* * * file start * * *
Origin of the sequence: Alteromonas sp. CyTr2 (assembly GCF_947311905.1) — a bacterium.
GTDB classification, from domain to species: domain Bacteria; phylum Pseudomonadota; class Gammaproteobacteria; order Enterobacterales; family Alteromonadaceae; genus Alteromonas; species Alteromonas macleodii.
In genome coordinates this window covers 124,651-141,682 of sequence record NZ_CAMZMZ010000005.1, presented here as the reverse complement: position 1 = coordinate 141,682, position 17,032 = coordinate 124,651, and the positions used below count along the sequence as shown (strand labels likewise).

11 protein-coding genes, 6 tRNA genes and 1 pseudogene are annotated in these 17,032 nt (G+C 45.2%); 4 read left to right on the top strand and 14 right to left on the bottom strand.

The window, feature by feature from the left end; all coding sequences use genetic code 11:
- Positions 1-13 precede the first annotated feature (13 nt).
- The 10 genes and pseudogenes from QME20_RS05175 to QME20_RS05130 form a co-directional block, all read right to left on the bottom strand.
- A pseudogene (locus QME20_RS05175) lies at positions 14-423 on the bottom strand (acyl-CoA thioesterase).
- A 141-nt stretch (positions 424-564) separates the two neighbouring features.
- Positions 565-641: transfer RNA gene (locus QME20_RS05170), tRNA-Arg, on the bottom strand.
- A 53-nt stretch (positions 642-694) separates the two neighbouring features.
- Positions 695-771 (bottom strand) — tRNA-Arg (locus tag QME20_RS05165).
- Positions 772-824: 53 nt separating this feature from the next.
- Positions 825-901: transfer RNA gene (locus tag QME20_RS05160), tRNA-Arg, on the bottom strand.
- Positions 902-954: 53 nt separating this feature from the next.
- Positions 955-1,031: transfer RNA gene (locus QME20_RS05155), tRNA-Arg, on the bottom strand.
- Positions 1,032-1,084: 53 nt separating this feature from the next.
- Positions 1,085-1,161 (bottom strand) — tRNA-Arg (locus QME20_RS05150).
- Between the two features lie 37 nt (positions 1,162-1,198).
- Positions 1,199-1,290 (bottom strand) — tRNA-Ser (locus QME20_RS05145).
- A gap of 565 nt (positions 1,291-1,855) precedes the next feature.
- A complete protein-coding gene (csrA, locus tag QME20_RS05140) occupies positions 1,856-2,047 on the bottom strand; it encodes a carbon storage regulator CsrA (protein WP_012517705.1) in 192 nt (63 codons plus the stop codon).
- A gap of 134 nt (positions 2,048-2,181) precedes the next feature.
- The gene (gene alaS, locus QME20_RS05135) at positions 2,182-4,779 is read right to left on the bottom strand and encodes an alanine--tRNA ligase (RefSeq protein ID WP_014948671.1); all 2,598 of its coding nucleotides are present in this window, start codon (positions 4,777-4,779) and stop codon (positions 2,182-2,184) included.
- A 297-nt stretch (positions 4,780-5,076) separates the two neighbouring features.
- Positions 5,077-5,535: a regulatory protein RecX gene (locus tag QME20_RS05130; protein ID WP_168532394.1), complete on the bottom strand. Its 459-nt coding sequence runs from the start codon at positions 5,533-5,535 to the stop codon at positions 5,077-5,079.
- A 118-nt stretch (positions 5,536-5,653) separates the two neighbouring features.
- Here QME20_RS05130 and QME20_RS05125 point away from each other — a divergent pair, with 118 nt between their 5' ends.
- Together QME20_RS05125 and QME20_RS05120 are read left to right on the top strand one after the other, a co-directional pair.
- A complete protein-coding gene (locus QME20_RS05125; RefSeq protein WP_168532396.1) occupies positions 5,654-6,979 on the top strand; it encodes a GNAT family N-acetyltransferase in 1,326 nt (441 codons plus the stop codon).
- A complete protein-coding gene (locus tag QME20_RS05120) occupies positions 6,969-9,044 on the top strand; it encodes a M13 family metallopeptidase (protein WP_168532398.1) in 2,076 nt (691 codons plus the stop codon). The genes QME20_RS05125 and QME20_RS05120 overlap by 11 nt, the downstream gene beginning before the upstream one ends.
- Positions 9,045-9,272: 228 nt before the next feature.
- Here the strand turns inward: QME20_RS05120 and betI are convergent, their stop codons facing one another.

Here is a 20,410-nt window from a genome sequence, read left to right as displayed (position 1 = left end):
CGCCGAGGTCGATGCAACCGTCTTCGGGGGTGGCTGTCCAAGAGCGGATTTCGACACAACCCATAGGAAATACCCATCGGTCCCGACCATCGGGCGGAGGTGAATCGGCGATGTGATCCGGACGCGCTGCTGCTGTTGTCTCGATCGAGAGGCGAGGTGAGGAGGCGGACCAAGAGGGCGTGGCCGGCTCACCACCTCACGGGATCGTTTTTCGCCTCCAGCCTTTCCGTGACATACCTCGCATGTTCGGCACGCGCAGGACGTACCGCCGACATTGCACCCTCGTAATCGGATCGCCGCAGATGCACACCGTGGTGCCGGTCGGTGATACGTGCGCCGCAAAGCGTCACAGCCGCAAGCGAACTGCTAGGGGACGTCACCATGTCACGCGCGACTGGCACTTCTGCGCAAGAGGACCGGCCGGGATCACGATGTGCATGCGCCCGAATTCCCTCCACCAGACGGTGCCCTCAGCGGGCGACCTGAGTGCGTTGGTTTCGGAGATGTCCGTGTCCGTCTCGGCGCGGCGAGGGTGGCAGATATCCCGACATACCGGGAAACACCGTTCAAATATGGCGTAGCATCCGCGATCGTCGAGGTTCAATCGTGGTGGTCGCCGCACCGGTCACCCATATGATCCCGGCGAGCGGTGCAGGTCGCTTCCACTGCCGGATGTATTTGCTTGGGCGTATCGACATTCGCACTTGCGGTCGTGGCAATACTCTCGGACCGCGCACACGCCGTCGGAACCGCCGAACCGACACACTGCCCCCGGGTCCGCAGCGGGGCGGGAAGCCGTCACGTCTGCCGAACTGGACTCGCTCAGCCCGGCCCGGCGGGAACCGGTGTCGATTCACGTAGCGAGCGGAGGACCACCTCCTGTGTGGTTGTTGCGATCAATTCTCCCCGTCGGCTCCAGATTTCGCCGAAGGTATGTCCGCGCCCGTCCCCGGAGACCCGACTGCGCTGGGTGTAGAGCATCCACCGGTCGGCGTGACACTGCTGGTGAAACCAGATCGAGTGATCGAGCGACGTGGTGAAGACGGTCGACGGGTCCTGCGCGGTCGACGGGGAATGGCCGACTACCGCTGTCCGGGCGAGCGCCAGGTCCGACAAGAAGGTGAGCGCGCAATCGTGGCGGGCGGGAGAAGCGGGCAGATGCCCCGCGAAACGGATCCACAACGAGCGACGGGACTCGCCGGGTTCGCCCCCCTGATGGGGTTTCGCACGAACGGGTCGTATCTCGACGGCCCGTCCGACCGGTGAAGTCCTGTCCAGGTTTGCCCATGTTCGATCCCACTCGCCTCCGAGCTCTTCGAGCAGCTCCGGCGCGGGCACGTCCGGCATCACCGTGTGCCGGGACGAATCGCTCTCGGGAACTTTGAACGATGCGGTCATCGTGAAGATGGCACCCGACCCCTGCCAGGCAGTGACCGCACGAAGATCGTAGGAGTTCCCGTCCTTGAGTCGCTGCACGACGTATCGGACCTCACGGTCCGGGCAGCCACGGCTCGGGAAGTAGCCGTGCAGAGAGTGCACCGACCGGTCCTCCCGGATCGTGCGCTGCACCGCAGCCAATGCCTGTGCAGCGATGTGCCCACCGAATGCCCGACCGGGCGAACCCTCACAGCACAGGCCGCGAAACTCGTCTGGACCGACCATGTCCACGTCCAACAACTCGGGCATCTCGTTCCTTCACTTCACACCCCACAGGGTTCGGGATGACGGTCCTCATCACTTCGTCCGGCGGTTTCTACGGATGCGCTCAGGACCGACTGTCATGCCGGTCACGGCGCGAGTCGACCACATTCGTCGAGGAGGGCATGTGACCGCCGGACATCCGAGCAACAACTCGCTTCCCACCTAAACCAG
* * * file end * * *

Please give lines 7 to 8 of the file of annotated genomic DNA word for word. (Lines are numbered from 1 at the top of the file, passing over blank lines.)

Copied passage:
- The 10 genes and pseudogenes from QME20_RS05175 to QME20_RS05130 form a co-directional block, all read right to left on the bottom strand.
- A pseudogene (locus QME20_RS05175) lies at positions 14-423 on the bottom strand (acyl-CoA thioesterase).